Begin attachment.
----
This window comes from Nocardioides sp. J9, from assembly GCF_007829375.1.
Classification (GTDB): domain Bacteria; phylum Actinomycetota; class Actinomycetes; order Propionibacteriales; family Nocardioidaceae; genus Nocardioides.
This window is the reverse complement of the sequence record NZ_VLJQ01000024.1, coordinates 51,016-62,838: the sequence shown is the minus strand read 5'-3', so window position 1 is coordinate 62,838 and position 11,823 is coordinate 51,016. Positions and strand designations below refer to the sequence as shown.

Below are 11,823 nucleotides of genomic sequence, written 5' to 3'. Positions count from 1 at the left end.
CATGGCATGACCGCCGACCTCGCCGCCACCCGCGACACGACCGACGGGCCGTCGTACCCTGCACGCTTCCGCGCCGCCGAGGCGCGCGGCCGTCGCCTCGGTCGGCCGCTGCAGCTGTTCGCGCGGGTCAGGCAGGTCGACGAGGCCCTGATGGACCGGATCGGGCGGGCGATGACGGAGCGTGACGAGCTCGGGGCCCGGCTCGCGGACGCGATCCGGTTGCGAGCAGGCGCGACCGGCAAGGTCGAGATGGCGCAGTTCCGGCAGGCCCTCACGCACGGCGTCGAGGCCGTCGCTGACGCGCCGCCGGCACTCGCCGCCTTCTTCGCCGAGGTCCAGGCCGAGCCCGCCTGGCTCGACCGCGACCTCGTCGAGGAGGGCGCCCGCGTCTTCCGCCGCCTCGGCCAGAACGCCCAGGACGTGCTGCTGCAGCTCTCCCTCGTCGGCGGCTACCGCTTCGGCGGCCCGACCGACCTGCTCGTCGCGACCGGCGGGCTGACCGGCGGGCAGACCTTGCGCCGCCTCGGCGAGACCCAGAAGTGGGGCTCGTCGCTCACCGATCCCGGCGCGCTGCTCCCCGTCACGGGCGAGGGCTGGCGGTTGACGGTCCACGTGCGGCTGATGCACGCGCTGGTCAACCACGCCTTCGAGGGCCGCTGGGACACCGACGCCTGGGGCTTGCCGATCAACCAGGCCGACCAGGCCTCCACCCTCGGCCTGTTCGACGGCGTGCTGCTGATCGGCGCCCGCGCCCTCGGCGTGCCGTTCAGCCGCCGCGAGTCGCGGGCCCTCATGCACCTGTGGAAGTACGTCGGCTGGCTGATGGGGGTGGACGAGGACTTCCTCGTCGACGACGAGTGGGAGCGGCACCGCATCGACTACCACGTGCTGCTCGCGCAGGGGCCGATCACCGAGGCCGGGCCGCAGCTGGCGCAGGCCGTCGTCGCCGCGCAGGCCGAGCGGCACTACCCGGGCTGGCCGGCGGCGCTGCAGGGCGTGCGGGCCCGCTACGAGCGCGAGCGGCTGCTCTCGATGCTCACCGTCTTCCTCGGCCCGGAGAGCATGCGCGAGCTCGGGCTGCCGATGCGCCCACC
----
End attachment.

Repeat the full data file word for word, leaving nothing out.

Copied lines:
This window comes from Nocardioides sp. J9, from assembly GCF_007829375.1.
Classification (GTDB): domain Bacteria; phylum Actinomycetota; class Actinomycetes; order Propionibacteriales; family Nocardioidaceae; genus Nocardioides.
This window is the reverse complement of the sequence record NZ_VLJQ01000024.1, coordinates 51,016-62,838: the sequence shown is the minus strand read 5'-3', so window position 1 is coordinate 62,838 and position 11,823 is coordinate 51,016. Positions and strand designations below refer to the sequence as shown.

Below are 11,823 nucleotides of genomic sequence, written 5' to 3'. Positions count from 1 at the left end.
CATGGCATGACCGCCGACCTCGCCGCCACCCGCGACACGACCGACGGGCCGTCGTACCCTGCACGCTTCCGCGCCGCCGAGGCGCGCGGCCGTCGCCTCGGTCGGCCGCTGCAGCTGTTCGCGCGGGTCAGGCAGGTCGACGAGGCCCTGATGGACCGGATCGGGCGGGCGATGACGGAGCGTGACGAGCTCGGGGCCCGGCTCGCGGACGCGATCCGGTTGCGAGCAGGCGCGACCGGCAAGGTCGAGATGGCGCAGTTCCGGCAGGCCCTCACGCACGGCGTCGAGGCCGTCGCTGACGCGCCGCCGGCACTCGCCGCCTTCTTCGCCGAGGTCCAGGCCGAGCCCGCCTGGCTCGACCGCGACCTCGTCGAGGAGGGCGCCCGCGTCTTCCGCCGCCTCGGCCAGAACGCCCAGGACGTGCTGCTGCAGCTCTCCCTCGTCGGCGGCTACCGCTTCGGCGGCCCGACCGACCTGCTCGTCGCGACCGGCGGGCTGACCGGCGGGCAGACCTTGCGCCGCCTCGGCGAGACCCAGAAGTGGGGCTCGTCGCTCACCGATCCCGGCGCGCTGCTCCCCGTCACGGGCGAGGGCTGGCGGTTGACGGTCCACGTGCGGCTGATGCACGCGCTGGTCAACCACGCCTTCGAGGGCCGCTGGGACACCGACGCCTGGGGCTTGCCGATCAACCAGGCCGACCAGGCCTCCACCCTCGGCCTGTTCGACGGCGTGCTGCTGATCGGCGCCCGCGCCCTCGGCGTGCCGTTCAGCCGCCGCGAGTCGCGGGCCCTCATGCACCTGTGGAAGTACGTCGGCTGGCTGATGGGGGTGGACGAGGACTTCCTCGTCGACGACGAGTGGGAGCGGCACCGCATCGACTACCACGTGCTGCTCGCGCAGGGGCCGATCACCGAGGCCGGGCCGCAGCTGGCGCAGGCCGTCGTCGCCGCGCAGGCCGAGCGGCACTACCCGGGCTGGCCGGCGGCGCTGCAGGGCGTGCGGGCCCGCTACGAGCGCGAGCGGCTGCTCTCGATGCTCACCGTCTTCCTCGGCCCGGAGAGCATGCGCGAGCTCGGGCTGCCGATGCGCCCACC